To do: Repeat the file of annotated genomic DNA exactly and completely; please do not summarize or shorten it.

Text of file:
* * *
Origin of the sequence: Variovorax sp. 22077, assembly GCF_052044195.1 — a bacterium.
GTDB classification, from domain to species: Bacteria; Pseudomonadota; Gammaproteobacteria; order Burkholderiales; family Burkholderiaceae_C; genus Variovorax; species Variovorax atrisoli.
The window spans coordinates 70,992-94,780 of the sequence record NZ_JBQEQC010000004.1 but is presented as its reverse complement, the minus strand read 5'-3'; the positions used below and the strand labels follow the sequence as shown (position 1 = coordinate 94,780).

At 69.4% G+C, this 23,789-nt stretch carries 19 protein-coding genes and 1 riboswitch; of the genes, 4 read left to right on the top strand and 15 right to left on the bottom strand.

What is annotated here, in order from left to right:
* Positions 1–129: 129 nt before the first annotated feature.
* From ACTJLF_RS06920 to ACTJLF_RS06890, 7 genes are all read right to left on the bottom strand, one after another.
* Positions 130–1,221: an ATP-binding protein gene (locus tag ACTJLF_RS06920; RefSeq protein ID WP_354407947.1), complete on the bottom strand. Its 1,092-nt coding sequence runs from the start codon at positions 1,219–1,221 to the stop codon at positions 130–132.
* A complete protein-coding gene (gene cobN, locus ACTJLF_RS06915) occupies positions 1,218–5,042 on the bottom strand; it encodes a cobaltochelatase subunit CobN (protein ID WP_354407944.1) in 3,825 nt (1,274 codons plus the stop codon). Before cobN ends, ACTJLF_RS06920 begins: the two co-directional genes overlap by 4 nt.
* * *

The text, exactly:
Origin of the sequence: Variovorax sp. 22077, assembly GCF_052044195.1 — a bacterium.
GTDB classification, from domain to species: Bacteria; Pseudomonadota; Gammaproteobacteria; order Burkholderiales; family Burkholderiaceae_C; genus Variovorax; species Variovorax atrisoli.
The window spans coordinates 70,992-94,780 of the sequence record NZ_JBQEQC010000004.1 but is presented as its reverse complement, the minus strand read 5'-3'; the positions used below and the strand labels follow the sequence as shown (position 1 = coordinate 94,780).

At 69.4% G+C, this 23,789-nt stretch carries 19 protein-coding genes and 1 riboswitch; of the genes, 4 read left to right on the top strand and 15 right to left on the bottom strand.

What is annotated here, in order from left to right:
* Positions 1–129: 129 nt before the first annotated feature.
* From ACTJLF_RS06920 to ACTJLF_RS06890, 7 genes are all read right to left on the bottom strand, one after another.
* Positions 130–1,221: an ATP-binding protein gene (locus tag ACTJLF_RS06920; RefSeq protein ID WP_354407947.1), complete on the bottom strand. Its 1,092-nt coding sequence runs from the start codon at positions 1,219–1,221 to the stop codon at positions 130–132.
* A complete protein-coding gene (gene cobN, locus ACTJLF_RS06915) occupies positions 1,218–5,042 on the bottom strand; it encodes a cobaltochelatase subunit CobN (protein ID WP_354407944.1) in 3,825 nt (1,274 codons plus the stop codon). Before cobN ends, ACTJLF_RS06920 begins: the two co-directional genes overlap by 4 nt.